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Trends & Technology
ACOs struggle to integrate EHRs, survey finds
About a third of 101 accountable care organizations use a single EHR platform, while 59% reported facing difficulties streamlining multiple systems, according to a survey by the Pharmacy Benefit Management Institute. Among ACOs that use point-of-care decision software and quality reporting technology, only 34% said the tools were easy to use. Almost all of the survey participants expect to increase their focus on population health in the coming three to five years. Healthcare IT News (1/27)
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How an Ind. health center uses population health technology
HealthLinc Chief Information Officer Melissa Mitchell says the health center uses population health management software from the American Cancer Society, American Diabetes Association and American Heart Association and has two staff members dedicated to data analysis related to patient needs. While more people have gained access to health care under the Affordable Care Act, many of them have heightened needs due to a lack of previous care. "Population health for us is identifying not just individual gaps in care, but also identifying those patients that have multiple comorbidities that are just getting insurance and need to navigate the landscape of health care right now," Mitchell said. BeckersHospitalReview.com (1/26)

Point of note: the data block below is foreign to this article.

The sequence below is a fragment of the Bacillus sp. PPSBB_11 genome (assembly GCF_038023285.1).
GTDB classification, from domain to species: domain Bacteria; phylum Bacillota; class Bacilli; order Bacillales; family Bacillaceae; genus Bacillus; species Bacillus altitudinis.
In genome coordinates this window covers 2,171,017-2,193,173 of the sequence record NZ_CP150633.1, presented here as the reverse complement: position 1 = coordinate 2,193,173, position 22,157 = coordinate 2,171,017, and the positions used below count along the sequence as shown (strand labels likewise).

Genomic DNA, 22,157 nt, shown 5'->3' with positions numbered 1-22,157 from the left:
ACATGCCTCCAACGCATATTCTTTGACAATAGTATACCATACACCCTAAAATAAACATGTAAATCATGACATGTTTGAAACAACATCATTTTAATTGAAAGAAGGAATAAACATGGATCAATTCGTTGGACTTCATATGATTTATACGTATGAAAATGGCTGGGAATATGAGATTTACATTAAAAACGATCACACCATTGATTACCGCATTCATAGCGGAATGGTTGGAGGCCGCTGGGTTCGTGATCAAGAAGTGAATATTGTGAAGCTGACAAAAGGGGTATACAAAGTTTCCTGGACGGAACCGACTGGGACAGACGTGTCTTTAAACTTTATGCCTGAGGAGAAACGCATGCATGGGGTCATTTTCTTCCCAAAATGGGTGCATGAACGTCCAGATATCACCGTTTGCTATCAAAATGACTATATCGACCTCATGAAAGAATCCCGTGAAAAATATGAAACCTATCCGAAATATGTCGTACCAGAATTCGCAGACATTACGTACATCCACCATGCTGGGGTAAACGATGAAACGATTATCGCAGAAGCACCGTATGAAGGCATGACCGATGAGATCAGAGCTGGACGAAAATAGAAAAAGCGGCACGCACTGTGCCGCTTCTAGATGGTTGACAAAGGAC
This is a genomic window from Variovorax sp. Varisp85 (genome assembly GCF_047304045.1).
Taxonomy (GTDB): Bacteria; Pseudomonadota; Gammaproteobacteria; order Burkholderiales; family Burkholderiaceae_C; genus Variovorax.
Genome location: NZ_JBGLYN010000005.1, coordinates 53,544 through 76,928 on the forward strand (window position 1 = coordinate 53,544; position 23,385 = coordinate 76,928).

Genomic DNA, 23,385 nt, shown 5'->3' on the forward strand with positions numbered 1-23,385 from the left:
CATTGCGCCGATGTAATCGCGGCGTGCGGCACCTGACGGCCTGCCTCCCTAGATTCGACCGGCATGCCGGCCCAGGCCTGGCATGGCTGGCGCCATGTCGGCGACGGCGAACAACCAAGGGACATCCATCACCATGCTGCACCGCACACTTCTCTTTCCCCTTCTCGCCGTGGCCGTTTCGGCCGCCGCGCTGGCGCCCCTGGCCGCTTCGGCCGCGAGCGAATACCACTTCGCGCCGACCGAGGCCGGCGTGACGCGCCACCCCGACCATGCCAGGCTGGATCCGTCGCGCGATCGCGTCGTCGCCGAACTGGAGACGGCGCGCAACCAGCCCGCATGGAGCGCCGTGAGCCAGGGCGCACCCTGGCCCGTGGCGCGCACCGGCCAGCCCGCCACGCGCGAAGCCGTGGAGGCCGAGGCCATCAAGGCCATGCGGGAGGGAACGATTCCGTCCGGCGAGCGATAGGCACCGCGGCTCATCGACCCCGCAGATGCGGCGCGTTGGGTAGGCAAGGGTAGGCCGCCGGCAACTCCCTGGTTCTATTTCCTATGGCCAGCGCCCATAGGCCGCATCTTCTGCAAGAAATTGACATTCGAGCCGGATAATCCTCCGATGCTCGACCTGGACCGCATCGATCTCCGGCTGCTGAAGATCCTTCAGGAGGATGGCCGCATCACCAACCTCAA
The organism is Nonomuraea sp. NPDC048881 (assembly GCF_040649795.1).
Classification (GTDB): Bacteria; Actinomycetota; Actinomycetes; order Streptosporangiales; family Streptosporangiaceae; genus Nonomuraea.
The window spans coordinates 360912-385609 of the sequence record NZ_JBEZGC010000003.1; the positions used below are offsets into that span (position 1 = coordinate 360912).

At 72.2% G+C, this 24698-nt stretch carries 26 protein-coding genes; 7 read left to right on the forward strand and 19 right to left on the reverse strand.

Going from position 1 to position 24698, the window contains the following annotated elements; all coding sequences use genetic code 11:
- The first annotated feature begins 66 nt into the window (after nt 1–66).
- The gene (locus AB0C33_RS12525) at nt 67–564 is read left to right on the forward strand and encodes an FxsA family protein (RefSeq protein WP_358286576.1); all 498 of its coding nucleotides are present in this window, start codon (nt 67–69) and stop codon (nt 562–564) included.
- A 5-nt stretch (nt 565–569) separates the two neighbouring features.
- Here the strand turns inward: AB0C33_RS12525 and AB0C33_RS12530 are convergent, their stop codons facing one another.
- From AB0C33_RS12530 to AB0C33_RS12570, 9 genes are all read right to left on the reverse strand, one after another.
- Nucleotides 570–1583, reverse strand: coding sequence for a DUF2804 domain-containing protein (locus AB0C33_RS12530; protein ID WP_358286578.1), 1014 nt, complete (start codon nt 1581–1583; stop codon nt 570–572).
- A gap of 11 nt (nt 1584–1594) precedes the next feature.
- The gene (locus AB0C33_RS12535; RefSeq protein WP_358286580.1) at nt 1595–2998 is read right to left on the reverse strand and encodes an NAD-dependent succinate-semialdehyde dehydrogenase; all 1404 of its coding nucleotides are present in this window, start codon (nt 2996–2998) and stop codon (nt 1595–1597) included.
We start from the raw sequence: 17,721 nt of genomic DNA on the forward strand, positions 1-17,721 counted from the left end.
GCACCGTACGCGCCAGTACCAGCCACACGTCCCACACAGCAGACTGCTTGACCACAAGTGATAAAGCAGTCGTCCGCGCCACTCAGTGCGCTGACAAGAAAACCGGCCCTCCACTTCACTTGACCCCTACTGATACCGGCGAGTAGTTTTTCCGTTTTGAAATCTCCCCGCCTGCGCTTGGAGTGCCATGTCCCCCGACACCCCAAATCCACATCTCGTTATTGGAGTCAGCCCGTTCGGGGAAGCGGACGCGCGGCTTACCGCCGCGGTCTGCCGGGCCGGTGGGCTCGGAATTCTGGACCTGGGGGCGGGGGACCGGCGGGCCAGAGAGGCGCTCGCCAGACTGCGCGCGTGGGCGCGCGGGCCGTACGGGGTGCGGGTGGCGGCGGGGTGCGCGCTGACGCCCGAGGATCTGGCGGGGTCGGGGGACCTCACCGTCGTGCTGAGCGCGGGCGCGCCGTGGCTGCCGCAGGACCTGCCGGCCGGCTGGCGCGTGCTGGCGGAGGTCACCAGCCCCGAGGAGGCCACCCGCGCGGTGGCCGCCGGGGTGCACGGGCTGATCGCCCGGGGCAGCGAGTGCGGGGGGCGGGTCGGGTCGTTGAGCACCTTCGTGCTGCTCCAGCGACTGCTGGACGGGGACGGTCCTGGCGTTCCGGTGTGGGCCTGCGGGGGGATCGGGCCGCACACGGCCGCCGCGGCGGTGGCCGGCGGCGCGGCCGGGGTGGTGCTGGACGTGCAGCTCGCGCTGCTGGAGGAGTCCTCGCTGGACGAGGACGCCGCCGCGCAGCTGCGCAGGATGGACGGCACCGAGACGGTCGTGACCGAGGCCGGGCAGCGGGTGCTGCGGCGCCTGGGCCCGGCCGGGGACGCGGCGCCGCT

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Health Policy & Regulations
Neos Therapeutics' ADHD drug receives FDA approval